For example, Shutterstock’s Shotlist for March is currently requesting images illustrating mom appreciation, global celebrations, and common work practices. Adobe Stock’s current needs (which they publish quarterly) has a huge list of everything from forests to employee promotions.
Does this mean you need to shoot these topics? Not at all. But being aware of the trends and choosing ones that either perk your interest and/or fit your niche will help your sales considerably.
Speaking of niches…
Find Your Niche
If you’re just starting out, you’re probably shooting a wide variety of subjects and if you’re like many people, you probably have a hard drive full of flowers, beaches, sunset, pets, and maybe even flags.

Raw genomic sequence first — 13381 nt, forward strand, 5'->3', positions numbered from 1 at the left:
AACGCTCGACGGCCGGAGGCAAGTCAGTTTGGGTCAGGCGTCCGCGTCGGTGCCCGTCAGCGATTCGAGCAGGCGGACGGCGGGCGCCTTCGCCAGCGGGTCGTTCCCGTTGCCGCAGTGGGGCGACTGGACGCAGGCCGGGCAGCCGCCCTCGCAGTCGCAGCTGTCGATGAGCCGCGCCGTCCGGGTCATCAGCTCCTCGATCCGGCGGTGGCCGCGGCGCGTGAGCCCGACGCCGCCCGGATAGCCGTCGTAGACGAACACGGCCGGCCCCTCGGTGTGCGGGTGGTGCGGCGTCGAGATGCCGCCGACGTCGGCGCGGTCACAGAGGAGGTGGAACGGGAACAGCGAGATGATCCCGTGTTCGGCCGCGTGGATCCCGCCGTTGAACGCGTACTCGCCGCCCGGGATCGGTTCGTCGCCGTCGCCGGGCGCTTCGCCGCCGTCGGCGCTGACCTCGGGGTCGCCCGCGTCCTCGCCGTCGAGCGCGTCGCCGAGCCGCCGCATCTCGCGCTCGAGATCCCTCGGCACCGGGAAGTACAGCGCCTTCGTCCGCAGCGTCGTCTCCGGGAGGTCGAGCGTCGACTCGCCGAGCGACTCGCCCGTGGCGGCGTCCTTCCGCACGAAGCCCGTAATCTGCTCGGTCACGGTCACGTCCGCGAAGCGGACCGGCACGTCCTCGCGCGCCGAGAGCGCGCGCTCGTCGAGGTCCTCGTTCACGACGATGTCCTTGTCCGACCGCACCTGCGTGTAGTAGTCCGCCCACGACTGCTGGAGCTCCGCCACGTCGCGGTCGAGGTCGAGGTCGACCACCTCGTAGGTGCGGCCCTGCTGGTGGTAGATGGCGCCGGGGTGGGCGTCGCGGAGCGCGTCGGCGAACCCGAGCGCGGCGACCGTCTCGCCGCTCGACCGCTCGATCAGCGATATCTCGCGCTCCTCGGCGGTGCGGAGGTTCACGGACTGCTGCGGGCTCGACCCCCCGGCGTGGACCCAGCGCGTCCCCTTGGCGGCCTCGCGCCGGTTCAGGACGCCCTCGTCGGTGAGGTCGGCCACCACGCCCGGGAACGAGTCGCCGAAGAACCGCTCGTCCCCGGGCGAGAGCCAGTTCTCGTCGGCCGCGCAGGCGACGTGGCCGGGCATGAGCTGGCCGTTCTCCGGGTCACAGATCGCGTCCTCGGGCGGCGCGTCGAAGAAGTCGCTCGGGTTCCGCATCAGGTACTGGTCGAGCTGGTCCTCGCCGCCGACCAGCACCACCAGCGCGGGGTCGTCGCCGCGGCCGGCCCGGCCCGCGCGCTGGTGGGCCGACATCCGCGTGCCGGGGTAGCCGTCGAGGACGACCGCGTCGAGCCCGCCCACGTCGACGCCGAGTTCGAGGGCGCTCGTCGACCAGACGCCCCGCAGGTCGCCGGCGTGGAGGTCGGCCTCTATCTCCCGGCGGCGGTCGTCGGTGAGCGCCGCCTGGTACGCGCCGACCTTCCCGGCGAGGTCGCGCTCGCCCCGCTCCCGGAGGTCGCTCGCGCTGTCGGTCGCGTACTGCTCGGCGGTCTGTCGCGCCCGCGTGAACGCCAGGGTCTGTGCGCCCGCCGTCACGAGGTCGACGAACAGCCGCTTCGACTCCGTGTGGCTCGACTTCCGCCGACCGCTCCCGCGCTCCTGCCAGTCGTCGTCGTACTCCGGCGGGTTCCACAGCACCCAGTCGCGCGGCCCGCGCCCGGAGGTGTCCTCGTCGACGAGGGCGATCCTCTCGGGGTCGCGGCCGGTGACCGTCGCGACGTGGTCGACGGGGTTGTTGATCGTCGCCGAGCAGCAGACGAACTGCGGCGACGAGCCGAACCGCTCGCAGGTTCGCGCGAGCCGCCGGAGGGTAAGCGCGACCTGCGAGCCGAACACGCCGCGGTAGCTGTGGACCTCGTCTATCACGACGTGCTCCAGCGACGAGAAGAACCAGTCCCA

Unfortunately, these very common subjects are, well, common. You’ll find thousands of these types of images on just about every stock photo site imaginable.
While it might be more fun to throw a wide net, most people making money in stock photography focus on developing certain niches – ideally those that are in demand and that aren’t particularly flooded. The more individual and specific you can be, the easier it is to really hone your craft.
That’s not to say that you can’t be a generalist. It just tends to be easier to sell well if you narrow down your focus and really work at excelling there.
Popular Micro Stock Categories
As noted before, if you look at what’s trending in any particular year, it’s often a wide variety of subjects and styles. That being said, there are some areas that sell better than others.
Here’s a breakdown: